The maxillary artery (or internal maxillary artery in older texts) is an artery that supplies deep structures of the face.
The maxillary artery, the larger of the two terminal branches of the external carotid artery, arises behind the neck of the mandible, and is at first imbedded in the substance of the parotid gland; it passes forward between the ramus of the mandible and the sphenomandibular ligament, and then runs, either superficial or deep to the lateral pterygoid muscle, to the pterygopalatine fossa.
The first or mandibular portion passes horizontally forward, between the ramus of the mandible and the sphenomandibular ligament, where it lies parallel to and a little below the auriculotemporal nerve; it crosses the inferior alveolar nerve, and runs along the lower border of the lateral pterygoid muscle.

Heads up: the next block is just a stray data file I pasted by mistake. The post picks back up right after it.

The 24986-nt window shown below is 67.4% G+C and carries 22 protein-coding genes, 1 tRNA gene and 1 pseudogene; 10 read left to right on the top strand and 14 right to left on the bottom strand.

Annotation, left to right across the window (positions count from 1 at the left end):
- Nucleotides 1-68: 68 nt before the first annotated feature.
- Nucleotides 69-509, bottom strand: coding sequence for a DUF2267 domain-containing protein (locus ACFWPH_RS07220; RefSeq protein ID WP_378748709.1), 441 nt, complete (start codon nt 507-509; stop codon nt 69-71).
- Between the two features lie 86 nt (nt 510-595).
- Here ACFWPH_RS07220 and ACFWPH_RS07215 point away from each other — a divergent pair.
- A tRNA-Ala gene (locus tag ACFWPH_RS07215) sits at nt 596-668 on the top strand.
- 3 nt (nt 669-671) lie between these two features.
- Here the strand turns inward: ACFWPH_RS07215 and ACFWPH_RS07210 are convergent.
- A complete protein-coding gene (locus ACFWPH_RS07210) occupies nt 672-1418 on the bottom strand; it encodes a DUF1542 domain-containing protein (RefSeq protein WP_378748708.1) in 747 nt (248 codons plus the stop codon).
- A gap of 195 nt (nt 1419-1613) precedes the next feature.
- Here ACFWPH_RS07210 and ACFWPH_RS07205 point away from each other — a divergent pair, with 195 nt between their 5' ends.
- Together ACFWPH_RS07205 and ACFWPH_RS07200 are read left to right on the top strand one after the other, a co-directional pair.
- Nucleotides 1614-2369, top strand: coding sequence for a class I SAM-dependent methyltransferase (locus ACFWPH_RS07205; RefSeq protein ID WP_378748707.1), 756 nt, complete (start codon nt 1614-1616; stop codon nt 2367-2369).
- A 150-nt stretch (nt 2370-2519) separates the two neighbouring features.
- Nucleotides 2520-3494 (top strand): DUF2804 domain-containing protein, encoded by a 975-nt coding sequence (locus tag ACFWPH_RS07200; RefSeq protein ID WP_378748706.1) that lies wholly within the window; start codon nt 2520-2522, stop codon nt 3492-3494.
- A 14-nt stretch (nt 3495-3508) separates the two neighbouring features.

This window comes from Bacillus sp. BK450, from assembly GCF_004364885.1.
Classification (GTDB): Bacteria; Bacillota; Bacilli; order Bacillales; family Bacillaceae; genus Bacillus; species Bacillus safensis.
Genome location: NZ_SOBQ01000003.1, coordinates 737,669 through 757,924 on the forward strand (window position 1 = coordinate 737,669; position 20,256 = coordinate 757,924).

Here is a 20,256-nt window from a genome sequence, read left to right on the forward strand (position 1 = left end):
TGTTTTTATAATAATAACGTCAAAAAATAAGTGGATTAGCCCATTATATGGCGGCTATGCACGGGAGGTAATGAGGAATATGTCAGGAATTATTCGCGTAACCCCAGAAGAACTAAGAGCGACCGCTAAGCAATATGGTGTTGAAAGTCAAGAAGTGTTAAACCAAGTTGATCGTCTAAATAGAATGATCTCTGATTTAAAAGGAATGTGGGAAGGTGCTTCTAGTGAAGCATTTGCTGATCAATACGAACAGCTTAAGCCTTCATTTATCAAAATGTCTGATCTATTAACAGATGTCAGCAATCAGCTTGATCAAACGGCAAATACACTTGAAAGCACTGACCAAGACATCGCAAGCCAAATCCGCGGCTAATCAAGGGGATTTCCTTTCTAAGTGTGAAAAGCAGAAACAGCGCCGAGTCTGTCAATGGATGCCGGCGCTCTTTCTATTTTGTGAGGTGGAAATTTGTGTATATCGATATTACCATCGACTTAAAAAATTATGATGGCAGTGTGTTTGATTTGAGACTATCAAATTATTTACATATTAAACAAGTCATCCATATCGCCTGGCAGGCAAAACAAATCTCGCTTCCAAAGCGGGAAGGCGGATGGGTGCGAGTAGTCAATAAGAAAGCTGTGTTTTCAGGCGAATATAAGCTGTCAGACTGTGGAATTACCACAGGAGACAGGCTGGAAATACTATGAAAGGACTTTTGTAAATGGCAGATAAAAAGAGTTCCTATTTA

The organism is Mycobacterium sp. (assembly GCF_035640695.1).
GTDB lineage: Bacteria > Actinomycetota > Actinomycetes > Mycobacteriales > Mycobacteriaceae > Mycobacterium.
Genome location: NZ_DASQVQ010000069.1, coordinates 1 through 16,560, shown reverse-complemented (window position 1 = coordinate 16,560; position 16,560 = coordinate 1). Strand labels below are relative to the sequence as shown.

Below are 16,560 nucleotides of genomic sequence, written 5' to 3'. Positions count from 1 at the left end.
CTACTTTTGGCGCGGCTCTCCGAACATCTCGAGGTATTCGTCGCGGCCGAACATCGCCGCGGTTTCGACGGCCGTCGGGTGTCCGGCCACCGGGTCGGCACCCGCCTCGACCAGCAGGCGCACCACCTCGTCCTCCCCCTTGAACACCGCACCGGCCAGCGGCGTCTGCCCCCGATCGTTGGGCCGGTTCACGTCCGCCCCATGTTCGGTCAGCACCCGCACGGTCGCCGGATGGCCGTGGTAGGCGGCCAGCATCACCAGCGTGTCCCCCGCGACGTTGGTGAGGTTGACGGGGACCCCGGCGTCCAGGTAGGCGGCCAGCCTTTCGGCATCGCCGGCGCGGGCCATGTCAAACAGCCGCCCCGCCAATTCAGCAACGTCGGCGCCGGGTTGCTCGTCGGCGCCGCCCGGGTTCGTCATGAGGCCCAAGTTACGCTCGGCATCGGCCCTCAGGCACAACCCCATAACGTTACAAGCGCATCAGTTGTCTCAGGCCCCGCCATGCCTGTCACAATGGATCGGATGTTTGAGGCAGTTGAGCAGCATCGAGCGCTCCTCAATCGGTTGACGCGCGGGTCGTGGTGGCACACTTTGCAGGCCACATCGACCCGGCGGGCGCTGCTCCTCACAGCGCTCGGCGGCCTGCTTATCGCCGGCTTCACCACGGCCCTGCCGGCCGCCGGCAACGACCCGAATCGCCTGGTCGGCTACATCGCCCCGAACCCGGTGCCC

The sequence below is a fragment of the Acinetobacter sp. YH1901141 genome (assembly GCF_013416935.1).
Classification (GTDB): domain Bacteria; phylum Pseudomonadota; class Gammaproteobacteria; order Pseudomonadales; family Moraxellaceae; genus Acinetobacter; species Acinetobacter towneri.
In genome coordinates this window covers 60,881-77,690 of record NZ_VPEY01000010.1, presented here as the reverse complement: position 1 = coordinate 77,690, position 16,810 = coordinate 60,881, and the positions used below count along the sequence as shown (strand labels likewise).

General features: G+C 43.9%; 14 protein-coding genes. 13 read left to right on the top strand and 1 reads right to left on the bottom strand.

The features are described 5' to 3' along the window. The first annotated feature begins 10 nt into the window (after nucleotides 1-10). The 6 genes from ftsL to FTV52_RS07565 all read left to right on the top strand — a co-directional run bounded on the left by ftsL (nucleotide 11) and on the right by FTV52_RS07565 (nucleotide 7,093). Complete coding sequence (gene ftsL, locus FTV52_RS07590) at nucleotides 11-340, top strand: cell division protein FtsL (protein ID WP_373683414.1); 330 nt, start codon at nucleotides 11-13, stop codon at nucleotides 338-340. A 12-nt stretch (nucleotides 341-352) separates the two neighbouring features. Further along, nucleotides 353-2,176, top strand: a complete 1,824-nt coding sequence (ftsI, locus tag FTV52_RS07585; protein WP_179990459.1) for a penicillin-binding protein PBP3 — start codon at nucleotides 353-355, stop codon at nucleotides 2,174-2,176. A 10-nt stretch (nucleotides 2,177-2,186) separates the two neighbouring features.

- Deep auricular artery
- Anterior tympanic artery
- Middle meningeal artery
- Inferior alveolar artery
- Accessory meningeal artery
The second or pterygoid portion runs obliquely forward and upward under cover of the ramus of the mandible and insertion of the temporalis, on the superficial (very frequently on the deep) surface of the lateral pterygoid muscle; it then passes between the two heads of origin of this muscle and enters the fossa.
- Sphenopalatine artery, terminal branch
- Descending palatine artery
- Infraorbital artery
- Posterior superior alveolar artery
- Pharyngeal artery
- Artery of pterygoid canal
- Formerly, the term "external maxillary artery" was used to describe what is now known as the facial artery (per Terminologia anatomica.) Currently, the term "external maxillary artery" is less commonly used, and the terms "internal maxillary artery" and "maxillary artery" are equivalent.
- Template:NormanAnatomy (Template:NormanAnatomyFig)
- Template:SUNYAnatomyLabs - "Infratemporal Fossa: Branches of the Maxillary Artery"
- Overview at tufts.edu